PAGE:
Origin of bute
First recorded in 1965–70; by shortening
- Also Bute·shire [byoot-sheer, -sher] /ˈbyut ʃɪər, -ʃər/. a historic county in SW Scotland, composed of three islands in the Firth of Clyde.
- an island in the Firth of Clyde, in SW Scotland: part of the county Bute. 50 sq. mi. (130 sq. km).
Dictionary.com Unabridged Based on the Random House Unabridged Dictionary, © Random House, Inc. 2018
Examples from the Web for bute
I talked with young Bute during our walk about domestic architecture in general.
We left at half-past six, and took Bute back with us to supper.
And I can see with half an eye the bute is on t'other fut, Depper.A Sheaf of Corn
Mary E. Mann
But Grenville had no mind to be a puppet either of the king or of Bute.History of the English People, Volume VII (of 8)
John Richard Green
By treating him in this way the king and Bute kept him subservient.The Political History of England - Vol. X.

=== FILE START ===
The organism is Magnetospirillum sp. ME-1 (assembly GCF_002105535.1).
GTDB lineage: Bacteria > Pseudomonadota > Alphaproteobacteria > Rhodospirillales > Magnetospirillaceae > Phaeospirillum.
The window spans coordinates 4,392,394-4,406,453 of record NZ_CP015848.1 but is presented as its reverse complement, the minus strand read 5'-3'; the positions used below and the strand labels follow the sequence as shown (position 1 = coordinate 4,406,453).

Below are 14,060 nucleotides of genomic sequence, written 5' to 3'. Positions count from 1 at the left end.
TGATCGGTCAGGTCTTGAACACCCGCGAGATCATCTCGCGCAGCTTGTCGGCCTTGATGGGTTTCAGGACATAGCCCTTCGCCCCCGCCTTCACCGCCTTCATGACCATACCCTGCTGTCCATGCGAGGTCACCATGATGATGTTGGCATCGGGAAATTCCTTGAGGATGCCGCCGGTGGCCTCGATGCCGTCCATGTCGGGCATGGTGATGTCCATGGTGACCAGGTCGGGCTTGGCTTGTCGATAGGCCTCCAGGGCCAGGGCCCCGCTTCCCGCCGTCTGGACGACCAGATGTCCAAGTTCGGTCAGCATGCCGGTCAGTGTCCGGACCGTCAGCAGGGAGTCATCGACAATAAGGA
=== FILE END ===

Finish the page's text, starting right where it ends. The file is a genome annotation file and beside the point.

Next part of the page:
- an island off the coast of SW Scotland, in Argyll and Bute council area: situated in the Firth of Clyde, separated from the Cowal peninsula by the Kyles of Bute . Chief town: Rothesay. Pop: 7228 (2001). Area: 121 sq km (47 sq miles)
- John Stuart, 3rd Earl of Bute. 1713–92, British Tory statesman; prime minister (1762–63)
Collins English Dictionary - Complete & Unabridged 2012 Digital Edition © William Collins Sons & Co. Ltd. 1979, 1986 © HarperCollins Publishers 1998, 2000, 2003, 2005, 2006, 2007, 2009, 2012